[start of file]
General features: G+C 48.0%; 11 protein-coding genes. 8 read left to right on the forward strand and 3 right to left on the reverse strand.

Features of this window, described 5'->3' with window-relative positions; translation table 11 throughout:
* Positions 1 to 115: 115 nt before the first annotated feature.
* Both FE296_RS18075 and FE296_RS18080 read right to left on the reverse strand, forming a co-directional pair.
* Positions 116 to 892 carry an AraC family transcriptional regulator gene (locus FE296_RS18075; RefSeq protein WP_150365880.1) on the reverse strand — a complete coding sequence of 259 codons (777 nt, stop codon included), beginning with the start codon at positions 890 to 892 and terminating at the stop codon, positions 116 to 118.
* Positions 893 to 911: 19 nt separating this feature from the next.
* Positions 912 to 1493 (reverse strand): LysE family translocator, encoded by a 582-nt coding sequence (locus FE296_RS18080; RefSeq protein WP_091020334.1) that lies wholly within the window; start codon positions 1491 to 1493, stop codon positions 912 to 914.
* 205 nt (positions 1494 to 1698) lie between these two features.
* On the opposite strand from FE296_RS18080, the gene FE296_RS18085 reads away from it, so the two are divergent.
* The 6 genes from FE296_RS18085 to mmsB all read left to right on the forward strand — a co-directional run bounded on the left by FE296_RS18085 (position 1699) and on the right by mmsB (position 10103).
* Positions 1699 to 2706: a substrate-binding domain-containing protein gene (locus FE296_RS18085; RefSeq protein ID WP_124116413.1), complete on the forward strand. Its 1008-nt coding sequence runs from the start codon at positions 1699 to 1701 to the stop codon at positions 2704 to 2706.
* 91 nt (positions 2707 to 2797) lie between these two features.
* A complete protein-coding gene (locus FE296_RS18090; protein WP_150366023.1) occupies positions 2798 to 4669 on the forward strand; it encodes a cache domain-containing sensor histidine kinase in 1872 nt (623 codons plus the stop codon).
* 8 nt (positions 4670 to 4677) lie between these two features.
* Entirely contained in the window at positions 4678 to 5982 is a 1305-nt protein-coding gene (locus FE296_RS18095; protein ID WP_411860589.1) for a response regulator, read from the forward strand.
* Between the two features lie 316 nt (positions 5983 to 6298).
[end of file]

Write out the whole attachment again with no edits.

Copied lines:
General features: G+C 48.0%; 11 protein-coding genes. 8 read left to right on the forward strand and 3 right to left on the reverse strand.

Features of this window, described 5'->3' with window-relative positions; translation table 11 throughout:
* Positions 1 to 115: 115 nt before the first annotated feature.
* Both FE296_RS18075 and FE296_RS18080 read right to left on the reverse strand, forming a co-directional pair.
* Positions 116 to 892 carry an AraC family transcriptional regulator gene (locus FE296_RS18075; RefSeq protein WP_150365880.1) on the reverse strand — a complete coding sequence of 259 codons (777 nt, stop codon included), beginning with the start codon at positions 890 to 892 and terminating at the stop codon, positions 116 to 118.
* Positions 893 to 911: 19 nt separating this feature from the next.
* Positions 912 to 1493 (reverse strand): LysE family translocator, encoded by a 582-nt coding sequence (locus FE296_RS18080; RefSeq protein WP_091020334.1) that lies wholly within the window; start codon positions 1491 to 1493, stop codon positions 912 to 914.
* 205 nt (positions 1494 to 1698) lie between these two features.
* On the opposite strand from FE296_RS18080, the gene FE296_RS18085 reads away from it, so the two are divergent.
* The 6 genes from FE296_RS18085 to mmsB all read left to right on the forward strand — a co-directional run bounded on the left by FE296_RS18085 (position 1699) and on the right by mmsB (position 10103).
* Positions 1699 to 2706: a substrate-binding domain-containing protein gene (locus FE296_RS18085; RefSeq protein ID WP_124116413.1), complete on the forward strand. Its 1008-nt coding sequence runs from the start codon at positions 1699 to 1701 to the stop codon at positions 2704 to 2706.
* 91 nt (positions 2707 to 2797) lie between these two features.
* A complete protein-coding gene (locus FE296_RS18090; protein WP_150366023.1) occupies positions 2798 to 4669 on the forward strand; it encodes a cache domain-containing sensor histidine kinase in 1872 nt (623 codons plus the stop codon).
* 8 nt (positions 4670 to 4677) lie between these two features.
* Entirely contained in the window at positions 4678 to 5982 is a 1305-nt protein-coding gene (locus FE296_RS18095; protein ID WP_411860589.1) for a response regulator, read from the forward strand.
* Between the two features lie 316 nt (positions 5983 to 6298).